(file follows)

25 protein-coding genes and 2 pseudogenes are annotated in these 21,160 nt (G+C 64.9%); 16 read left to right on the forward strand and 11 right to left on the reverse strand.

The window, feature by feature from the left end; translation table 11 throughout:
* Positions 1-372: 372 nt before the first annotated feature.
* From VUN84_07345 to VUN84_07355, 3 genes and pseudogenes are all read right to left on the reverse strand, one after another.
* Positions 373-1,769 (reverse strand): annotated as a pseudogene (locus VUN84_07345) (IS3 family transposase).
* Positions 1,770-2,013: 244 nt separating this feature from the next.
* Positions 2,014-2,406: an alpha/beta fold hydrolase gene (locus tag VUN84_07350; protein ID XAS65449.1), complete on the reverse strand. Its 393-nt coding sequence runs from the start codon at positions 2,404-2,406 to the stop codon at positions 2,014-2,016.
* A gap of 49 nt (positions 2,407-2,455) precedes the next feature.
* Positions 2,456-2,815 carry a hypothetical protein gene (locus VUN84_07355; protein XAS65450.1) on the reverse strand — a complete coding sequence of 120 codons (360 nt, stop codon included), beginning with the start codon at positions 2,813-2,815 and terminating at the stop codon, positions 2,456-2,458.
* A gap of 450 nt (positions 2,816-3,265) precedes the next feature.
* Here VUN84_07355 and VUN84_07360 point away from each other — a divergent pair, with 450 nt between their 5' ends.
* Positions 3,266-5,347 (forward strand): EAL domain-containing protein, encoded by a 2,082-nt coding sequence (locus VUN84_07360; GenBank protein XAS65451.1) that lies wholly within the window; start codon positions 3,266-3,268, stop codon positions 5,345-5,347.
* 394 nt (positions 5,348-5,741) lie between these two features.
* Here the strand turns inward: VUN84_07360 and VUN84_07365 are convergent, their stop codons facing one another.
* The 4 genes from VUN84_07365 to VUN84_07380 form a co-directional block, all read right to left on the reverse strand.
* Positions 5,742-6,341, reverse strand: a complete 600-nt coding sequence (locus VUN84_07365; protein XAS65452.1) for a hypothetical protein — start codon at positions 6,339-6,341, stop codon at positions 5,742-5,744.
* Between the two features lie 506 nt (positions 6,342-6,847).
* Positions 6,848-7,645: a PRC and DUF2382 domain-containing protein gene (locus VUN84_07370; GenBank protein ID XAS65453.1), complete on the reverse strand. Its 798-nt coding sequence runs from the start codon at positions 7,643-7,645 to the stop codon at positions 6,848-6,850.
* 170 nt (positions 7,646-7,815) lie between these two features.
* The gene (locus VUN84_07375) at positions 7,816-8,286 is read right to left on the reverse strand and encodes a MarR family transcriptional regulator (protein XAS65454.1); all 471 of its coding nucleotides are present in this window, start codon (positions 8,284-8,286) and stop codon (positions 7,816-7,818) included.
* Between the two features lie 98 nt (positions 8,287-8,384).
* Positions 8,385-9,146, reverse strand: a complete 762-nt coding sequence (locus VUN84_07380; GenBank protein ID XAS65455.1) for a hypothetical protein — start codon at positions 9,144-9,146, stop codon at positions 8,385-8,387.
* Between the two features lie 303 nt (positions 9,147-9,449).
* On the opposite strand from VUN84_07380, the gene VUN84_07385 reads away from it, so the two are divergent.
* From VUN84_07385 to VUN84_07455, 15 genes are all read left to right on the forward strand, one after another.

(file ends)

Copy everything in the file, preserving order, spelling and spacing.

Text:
25 protein-coding genes and 2 pseudogenes are annotated in these 21,160 nt (G+C 64.9%); 16 read left to right on the forward strand and 11 right to left on the reverse strand.

The window, feature by feature from the left end; translation table 11 throughout:
* Positions 1-372: 372 nt before the first annotated feature.
* From VUN84_07345 to VUN84_07355, 3 genes and pseudogenes are all read right to left on the reverse strand, one after another.
* Positions 373-1,769 (reverse strand): annotated as a pseudogene (locus VUN84_07345) (IS3 family transposase).
* Positions 1,770-2,013: 244 nt separating this feature from the next.
* Positions 2,014-2,406: an alpha/beta fold hydrolase gene (locus tag VUN84_07350; protein ID XAS65449.1), complete on the reverse strand. Its 393-nt coding sequence runs from the start codon at positions 2,404-2,406 to the stop codon at positions 2,014-2,016.
* A gap of 49 nt (positions 2,407-2,455) precedes the next feature.
* Positions 2,456-2,815 carry a hypothetical protein gene (locus VUN84_07355; protein XAS65450.1) on the reverse strand — a complete coding sequence of 120 codons (360 nt, stop codon included), beginning with the start codon at positions 2,813-2,815 and terminating at the stop codon, positions 2,456-2,458.
* A gap of 450 nt (positions 2,816-3,265) precedes the next feature.
* Here VUN84_07355 and VUN84_07360 point away from each other — a divergent pair, with 450 nt between their 5' ends.
* Positions 3,266-5,347 (forward strand): EAL domain-containing protein, encoded by a 2,082-nt coding sequence (locus VUN84_07360; GenBank protein XAS65451.1) that lies wholly within the window; start codon positions 3,266-3,268, stop codon positions 5,345-5,347.
* 394 nt (positions 5,348-5,741) lie between these two features.
* Here the strand turns inward: VUN84_07360 and VUN84_07365 are convergent, their stop codons facing one another.
* The 4 genes from VUN84_07365 to VUN84_07380 form a co-directional block, all read right to left on the reverse strand.
* Positions 5,742-6,341, reverse strand: a complete 600-nt coding sequence (locus VUN84_07365; protein XAS65452.1) for a hypothetical protein — start codon at positions 6,339-6,341, stop codon at positions 5,742-5,744.
* Between the two features lie 506 nt (positions 6,342-6,847).
* Positions 6,848-7,645: a PRC and DUF2382 domain-containing protein gene (locus VUN84_07370; GenBank protein ID XAS65453.1), complete on the reverse strand. Its 798-nt coding sequence runs from the start codon at positions 7,643-7,645 to the stop codon at positions 6,848-6,850.
* 170 nt (positions 7,646-7,815) lie between these two features.
* The gene (locus VUN84_07375) at positions 7,816-8,286 is read right to left on the reverse strand and encodes a MarR family transcriptional regulator (protein XAS65454.1); all 471 of its coding nucleotides are present in this window, start codon (positions 8,284-8,286) and stop codon (positions 7,816-7,818) included.
* Between the two features lie 98 nt (positions 8,287-8,384).
* Positions 8,385-9,146, reverse strand: a complete 762-nt coding sequence (locus VUN84_07380; GenBank protein ID XAS65455.1) for a hypothetical protein — start codon at positions 9,144-9,146, stop codon at positions 8,385-8,387.
* Between the two features lie 303 nt (positions 9,147-9,449).
* On the opposite strand from VUN84_07380, the gene VUN84_07385 reads away from it, so the two are divergent.
* From VUN84_07385 to VUN84_07455, 15 genes are all read left to right on the forward strand, one after another.